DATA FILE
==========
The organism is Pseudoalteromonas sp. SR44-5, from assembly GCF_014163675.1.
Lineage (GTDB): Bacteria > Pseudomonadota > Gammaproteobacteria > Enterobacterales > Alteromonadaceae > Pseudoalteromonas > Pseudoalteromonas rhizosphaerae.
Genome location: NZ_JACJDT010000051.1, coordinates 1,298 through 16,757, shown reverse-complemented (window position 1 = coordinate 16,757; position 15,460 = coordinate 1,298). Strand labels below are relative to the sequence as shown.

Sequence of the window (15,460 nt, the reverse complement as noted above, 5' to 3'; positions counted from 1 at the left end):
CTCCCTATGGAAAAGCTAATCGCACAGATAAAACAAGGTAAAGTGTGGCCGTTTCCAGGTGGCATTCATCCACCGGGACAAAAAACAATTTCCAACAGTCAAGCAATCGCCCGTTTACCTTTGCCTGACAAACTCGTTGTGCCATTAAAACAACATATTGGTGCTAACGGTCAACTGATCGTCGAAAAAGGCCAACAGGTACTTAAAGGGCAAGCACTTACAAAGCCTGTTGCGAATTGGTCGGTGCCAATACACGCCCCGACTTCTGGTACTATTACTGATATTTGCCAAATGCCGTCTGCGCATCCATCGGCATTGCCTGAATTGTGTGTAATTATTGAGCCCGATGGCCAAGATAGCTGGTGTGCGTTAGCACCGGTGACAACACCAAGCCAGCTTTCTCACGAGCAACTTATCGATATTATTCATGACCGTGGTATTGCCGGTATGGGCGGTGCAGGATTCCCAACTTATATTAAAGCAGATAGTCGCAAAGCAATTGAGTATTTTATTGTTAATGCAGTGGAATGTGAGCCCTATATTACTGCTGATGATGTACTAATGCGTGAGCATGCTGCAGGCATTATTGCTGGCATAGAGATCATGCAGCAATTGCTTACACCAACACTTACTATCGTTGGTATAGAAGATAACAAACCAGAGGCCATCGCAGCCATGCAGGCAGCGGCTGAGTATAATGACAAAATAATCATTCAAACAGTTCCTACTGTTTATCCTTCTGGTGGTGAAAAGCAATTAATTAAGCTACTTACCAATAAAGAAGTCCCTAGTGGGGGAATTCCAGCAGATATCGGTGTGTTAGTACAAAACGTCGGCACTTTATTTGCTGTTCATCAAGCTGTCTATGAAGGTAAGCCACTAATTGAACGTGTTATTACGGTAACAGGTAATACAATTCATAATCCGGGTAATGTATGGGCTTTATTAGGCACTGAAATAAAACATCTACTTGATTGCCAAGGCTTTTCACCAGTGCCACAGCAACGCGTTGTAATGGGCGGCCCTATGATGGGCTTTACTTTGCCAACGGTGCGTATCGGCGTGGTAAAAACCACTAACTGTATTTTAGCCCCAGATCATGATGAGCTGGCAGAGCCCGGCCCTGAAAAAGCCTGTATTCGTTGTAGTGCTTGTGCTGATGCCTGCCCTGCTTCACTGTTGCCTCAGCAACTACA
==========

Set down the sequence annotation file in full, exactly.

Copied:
The organism is Pseudoalteromonas sp. SR44-5, from assembly GCF_014163675.1.
Lineage (GTDB): Bacteria > Pseudomonadota > Gammaproteobacteria > Enterobacterales > Alteromonadaceae > Pseudoalteromonas > Pseudoalteromonas rhizosphaerae.
Genome location: NZ_JACJDT010000051.1, coordinates 1,298 through 16,757, shown reverse-complemented (window position 1 = coordinate 16,757; position 15,460 = coordinate 1,298). Strand labels below are relative to the sequence as shown.

Sequence of the window (15,460 nt, the reverse complement as noted above, 5' to 3'; positions counted from 1 at the left end):
CTCCCTATGGAAAAGCTAATCGCACAGATAAAACAAGGTAAAGTGTGGCCGTTTCCAGGTGGCATTCATCCACCGGGACAAAAAACAATTTCCAACAGTCAAGCAATCGCCCGTTTACCTTTGCCTGACAAACTCGTTGTGCCATTAAAACAACATATTGGTGCTAACGGTCAACTGATCGTCGAAAAAGGCCAACAGGTACTTAAAGGGCAAGCACTTACAAAGCCTGTTGCGAATTGGTCGGTGCCAATACACGCCCCGACTTCTGGTACTATTACTGATATTTGCCAAATGCCGTCTGCGCATCCATCGGCATTGCCTGAATTGTGTGTAATTATTGAGCCCGATGGCCAAGATAGCTGGTGTGCGTTAGCACCGGTGACAACACCAAGCCAGCTTTCTCACGAGCAACTTATCGATATTATTCATGACCGTGGTATTGCCGGTATGGGCGGTGCAGGATTCCCAACTTATATTAAAGCAGATAGTCGCAAAGCAATTGAGTATTTTATTGTTAATGCAGTGGAATGTGAGCCCTATATTACTGCTGATGATGTACTAATGCGTGAGCATGCTGCAGGCATTATTGCTGGCATAGAGATCATGCAGCAATTGCTTACACCAACACTTACTATCGTTGGTATAGAAGATAACAAACCAGAGGCCATCGCAGCCATGCAGGCAGCGGCTGAGTATAATGACAAAATAATCATTCAAACAGTTCCTACTGTTTATCCTTCTGGTGGTGAAAAGCAATTAATTAAGCTACTTACCAATAAAGAAGTCCCTAGTGGGGGAATTCCAGCAGATATCGGTGTGTTAGTACAAAACGTCGGCACTTTATTTGCTGTTCATCAAGCTGTCTATGAAGGTAAGCCACTAATTGAACGTGTTATTACGGTAACAGGTAATACAATTCATAATCCGGGTAATGTATGGGCTTTATTAGGCACTGAAATAAAACATCTACTTGATTGCCAAGGCTTTTCACCAGTGCCACAGCAACGCGTTGTAATGGGCGGCCCTATGATGGGCTTTACTTTGCCAACGGTGCGTATCGGCGTGGTAAAAACCACTAACTGTATTTTAGCCCCAGATCATGATGAGCTGGCAGAGCCCGGCCCTGAAAAAGCCTGTATTCGTTGTAGTGCTTGTGCTGATGCCTGCCCTGCTTCACTGTTGCCTCAGCAACTACA